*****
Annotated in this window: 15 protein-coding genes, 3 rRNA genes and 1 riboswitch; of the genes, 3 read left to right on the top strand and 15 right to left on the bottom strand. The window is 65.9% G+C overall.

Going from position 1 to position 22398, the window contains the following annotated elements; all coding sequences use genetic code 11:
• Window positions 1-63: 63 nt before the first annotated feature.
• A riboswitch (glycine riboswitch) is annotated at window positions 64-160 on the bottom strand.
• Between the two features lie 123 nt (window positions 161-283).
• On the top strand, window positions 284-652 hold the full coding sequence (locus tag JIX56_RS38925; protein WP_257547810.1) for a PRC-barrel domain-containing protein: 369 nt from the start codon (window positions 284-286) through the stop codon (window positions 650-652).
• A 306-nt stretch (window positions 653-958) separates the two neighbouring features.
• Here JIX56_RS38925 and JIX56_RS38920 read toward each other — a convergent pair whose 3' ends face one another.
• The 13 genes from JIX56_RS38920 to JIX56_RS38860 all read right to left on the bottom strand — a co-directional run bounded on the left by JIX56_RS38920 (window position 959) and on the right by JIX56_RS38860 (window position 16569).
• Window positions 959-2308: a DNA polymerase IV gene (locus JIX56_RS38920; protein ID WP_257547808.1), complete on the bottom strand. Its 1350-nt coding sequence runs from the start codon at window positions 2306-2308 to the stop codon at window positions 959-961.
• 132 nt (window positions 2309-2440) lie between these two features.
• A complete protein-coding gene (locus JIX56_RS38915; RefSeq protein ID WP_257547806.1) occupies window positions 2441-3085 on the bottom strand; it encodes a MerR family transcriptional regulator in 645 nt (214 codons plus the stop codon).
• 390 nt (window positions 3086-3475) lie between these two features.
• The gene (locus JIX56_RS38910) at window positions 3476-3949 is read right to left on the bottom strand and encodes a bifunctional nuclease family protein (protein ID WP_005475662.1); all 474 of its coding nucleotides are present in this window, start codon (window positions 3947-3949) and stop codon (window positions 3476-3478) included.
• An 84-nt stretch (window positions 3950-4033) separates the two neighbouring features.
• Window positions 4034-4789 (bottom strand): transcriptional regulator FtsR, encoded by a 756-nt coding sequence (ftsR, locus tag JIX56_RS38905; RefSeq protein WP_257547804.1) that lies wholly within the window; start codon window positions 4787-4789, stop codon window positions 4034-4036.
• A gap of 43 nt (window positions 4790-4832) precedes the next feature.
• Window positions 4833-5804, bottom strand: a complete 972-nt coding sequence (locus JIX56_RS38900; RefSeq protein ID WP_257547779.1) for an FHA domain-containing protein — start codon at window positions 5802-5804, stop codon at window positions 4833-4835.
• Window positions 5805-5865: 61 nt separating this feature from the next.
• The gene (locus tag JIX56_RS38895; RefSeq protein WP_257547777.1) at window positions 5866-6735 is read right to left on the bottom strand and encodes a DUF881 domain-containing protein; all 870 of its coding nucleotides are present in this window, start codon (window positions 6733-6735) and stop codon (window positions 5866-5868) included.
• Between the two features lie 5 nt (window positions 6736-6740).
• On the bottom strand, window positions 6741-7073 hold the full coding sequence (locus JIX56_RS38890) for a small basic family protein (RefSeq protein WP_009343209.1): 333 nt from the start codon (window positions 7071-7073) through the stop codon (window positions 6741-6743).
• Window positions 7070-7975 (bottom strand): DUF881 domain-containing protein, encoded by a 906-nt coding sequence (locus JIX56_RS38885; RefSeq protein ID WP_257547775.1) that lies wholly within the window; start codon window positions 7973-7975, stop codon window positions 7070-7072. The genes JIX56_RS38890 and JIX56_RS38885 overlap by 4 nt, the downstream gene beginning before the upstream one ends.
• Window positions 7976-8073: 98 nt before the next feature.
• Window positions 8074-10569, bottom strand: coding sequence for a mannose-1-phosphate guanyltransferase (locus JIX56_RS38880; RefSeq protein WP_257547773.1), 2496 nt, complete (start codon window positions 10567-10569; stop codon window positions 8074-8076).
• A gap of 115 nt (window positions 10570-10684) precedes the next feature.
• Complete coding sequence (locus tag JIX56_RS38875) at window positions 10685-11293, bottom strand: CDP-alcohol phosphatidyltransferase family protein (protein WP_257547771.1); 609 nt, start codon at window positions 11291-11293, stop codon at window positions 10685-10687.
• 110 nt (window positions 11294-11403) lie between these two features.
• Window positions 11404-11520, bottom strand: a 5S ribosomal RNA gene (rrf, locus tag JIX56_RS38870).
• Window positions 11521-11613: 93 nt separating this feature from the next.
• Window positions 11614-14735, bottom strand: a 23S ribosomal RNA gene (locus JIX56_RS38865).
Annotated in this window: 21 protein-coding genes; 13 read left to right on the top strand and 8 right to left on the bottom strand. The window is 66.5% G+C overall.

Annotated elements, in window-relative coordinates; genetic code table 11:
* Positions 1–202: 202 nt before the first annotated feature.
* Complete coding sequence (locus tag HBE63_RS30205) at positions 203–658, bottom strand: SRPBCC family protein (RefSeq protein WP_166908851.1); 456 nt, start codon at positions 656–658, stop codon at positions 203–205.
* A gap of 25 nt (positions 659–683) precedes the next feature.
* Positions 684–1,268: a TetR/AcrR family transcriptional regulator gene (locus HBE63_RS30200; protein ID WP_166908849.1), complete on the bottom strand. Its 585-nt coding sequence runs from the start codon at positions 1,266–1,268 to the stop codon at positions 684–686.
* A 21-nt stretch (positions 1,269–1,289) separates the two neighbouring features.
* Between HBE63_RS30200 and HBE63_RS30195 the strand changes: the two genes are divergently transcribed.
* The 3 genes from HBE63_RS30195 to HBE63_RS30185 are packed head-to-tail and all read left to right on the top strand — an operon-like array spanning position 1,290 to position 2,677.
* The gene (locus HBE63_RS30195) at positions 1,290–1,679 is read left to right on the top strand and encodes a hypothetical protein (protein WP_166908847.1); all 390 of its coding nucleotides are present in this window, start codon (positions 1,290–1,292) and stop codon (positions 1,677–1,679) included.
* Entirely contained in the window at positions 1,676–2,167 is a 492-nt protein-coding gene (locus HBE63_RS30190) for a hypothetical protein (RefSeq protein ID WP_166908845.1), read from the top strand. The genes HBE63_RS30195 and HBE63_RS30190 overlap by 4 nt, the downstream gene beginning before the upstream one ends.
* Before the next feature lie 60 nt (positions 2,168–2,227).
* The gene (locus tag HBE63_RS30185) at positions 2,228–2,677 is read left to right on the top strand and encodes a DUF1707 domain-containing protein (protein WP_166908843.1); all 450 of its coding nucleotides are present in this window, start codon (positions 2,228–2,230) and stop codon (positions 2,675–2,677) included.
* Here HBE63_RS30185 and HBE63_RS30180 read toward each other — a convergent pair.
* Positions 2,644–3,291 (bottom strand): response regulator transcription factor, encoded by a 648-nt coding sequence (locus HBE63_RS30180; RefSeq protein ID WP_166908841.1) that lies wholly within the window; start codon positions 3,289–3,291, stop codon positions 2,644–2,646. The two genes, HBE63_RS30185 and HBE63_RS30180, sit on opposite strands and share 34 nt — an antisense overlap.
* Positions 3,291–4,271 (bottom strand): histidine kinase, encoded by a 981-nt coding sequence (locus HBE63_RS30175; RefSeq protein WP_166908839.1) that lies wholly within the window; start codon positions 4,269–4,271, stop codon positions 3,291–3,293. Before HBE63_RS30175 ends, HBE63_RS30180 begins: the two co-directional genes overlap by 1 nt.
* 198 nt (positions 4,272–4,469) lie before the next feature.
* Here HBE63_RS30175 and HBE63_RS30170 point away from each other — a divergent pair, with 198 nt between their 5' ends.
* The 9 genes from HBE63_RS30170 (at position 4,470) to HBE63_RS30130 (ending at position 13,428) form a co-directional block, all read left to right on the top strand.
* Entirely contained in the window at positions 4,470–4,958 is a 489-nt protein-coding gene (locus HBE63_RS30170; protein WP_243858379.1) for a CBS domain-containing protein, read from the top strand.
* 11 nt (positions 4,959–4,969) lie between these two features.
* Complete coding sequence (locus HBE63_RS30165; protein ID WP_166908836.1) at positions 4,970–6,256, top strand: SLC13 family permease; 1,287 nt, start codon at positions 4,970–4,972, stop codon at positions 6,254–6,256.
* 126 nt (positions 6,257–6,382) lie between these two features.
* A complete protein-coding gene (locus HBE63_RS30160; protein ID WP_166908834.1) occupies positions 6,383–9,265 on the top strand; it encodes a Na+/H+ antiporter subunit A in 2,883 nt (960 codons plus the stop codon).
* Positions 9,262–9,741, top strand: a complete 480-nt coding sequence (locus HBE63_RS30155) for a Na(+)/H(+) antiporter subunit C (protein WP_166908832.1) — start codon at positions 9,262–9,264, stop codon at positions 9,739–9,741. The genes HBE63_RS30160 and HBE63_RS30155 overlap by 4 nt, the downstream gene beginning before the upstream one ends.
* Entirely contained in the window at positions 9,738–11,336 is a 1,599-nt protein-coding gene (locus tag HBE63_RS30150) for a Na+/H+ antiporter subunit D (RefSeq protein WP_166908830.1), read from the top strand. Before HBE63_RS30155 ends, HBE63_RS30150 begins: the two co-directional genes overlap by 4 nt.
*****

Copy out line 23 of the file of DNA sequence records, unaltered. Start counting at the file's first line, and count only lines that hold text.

• Window positions 7070-7975 (bottom strand): DUF881 domain-containing protein, encoded by a 906-nt coding sequence (locus JIX56_RS38885; RefSeq protein ID WP_257547775.1) that lies wholly within the window; start codon window positions 7973-7975, stop codon window positions 7070-7072. The genes JIX56_RS38890 and JIX56_RS38885 overlap by 4 nt, the downstream gene beginning before the upstream one ends.